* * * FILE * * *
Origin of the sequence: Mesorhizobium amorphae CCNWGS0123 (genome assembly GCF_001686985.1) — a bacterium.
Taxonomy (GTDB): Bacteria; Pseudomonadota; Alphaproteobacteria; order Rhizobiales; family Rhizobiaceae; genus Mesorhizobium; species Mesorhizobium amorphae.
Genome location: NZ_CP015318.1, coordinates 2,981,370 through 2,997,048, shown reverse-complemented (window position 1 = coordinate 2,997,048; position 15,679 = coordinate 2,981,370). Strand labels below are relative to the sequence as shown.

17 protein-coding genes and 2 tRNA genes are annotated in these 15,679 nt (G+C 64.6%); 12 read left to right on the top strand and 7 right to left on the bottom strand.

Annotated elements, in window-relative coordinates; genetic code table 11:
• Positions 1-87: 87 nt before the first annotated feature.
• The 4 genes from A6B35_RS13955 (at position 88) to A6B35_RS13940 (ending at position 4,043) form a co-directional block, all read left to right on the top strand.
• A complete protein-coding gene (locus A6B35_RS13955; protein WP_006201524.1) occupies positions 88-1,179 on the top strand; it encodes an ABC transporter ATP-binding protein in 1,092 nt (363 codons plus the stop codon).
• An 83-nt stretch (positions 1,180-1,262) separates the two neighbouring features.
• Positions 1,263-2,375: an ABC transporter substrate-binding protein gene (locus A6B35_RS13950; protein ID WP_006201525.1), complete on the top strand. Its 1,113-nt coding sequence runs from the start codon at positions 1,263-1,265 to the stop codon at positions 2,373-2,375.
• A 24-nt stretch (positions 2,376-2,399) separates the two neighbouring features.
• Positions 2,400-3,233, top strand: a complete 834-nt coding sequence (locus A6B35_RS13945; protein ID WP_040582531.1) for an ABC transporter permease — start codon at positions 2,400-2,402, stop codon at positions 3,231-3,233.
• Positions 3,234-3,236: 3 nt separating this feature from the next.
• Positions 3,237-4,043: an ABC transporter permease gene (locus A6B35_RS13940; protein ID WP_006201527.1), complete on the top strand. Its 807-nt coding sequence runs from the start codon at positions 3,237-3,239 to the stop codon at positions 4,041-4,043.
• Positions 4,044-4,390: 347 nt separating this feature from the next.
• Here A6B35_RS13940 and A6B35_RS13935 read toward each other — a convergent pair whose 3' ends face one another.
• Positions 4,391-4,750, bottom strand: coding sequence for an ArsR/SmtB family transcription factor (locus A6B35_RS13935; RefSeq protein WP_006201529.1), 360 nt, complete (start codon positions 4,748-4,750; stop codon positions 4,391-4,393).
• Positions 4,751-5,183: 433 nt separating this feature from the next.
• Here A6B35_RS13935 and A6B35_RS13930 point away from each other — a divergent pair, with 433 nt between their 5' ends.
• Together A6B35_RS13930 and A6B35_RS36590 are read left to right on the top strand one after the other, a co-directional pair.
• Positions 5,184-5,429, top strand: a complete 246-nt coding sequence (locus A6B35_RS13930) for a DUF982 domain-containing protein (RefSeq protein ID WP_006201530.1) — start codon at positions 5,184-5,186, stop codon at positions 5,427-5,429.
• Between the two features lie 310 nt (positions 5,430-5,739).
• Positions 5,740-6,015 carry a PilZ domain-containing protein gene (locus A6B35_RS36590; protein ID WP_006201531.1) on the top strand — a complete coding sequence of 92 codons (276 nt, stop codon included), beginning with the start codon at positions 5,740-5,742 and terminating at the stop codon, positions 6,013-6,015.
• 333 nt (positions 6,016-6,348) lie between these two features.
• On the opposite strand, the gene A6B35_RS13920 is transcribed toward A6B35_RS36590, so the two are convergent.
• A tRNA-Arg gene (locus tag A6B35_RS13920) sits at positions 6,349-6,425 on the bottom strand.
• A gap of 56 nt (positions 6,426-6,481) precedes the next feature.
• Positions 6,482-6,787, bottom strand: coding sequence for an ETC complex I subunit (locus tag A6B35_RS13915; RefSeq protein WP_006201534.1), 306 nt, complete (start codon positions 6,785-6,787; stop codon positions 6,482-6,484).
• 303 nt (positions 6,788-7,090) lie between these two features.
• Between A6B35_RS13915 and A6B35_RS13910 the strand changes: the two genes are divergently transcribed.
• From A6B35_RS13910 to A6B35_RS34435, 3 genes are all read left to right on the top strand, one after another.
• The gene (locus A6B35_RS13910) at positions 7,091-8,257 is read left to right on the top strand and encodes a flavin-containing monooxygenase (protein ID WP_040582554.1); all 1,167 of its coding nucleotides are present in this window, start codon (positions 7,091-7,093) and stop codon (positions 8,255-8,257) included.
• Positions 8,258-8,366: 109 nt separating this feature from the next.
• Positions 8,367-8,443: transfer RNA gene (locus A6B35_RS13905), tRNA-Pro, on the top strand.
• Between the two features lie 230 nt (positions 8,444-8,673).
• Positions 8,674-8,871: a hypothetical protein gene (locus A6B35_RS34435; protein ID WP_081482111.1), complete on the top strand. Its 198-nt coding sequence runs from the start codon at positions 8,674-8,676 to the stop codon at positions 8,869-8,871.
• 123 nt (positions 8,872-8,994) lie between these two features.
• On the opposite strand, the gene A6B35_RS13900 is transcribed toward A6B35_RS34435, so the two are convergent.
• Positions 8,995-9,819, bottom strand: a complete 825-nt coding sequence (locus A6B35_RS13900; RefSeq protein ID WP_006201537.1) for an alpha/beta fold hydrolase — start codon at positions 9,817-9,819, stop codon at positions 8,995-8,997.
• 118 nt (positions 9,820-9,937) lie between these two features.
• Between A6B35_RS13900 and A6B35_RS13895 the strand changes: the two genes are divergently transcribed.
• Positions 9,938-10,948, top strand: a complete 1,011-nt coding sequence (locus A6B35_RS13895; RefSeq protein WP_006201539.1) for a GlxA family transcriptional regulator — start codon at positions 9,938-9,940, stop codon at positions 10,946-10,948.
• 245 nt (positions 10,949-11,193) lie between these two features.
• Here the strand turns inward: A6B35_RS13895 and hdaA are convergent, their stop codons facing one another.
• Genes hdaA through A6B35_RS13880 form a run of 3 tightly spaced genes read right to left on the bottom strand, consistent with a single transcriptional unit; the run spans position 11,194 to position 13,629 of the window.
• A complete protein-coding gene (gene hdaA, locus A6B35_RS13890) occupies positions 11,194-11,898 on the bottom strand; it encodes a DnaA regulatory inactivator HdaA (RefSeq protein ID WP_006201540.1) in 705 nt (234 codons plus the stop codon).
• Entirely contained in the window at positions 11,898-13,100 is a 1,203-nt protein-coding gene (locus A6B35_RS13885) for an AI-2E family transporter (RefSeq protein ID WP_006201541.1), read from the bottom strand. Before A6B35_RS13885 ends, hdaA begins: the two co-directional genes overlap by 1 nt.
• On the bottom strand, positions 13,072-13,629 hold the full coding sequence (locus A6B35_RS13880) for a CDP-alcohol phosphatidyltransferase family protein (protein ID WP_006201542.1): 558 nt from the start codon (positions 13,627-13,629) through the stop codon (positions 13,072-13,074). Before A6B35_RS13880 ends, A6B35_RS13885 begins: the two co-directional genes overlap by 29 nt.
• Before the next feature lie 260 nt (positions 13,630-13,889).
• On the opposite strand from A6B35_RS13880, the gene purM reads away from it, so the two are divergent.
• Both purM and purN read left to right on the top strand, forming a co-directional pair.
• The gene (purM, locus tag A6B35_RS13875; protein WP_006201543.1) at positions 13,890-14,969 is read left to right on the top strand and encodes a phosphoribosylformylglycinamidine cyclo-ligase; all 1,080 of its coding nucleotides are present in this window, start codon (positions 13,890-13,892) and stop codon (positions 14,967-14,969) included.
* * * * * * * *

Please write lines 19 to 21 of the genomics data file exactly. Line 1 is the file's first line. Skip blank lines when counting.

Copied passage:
• Here A6B35_RS13935 and A6B35_RS13930 point away from each other — a divergent pair, with 433 nt between their 5' ends.
• Together A6B35_RS13930 and A6B35_RS36590 are read left to right on the top strand one after the other, a co-directional pair.
• Positions 5,184-5,429, top strand: a complete 246-nt coding sequence (locus A6B35_RS13930) for a DUF982 domain-containing protein (RefSeq protein ID WP_006201530.1) — start codon at positions 5,184-5,186, stop codon at positions 5,427-5,429.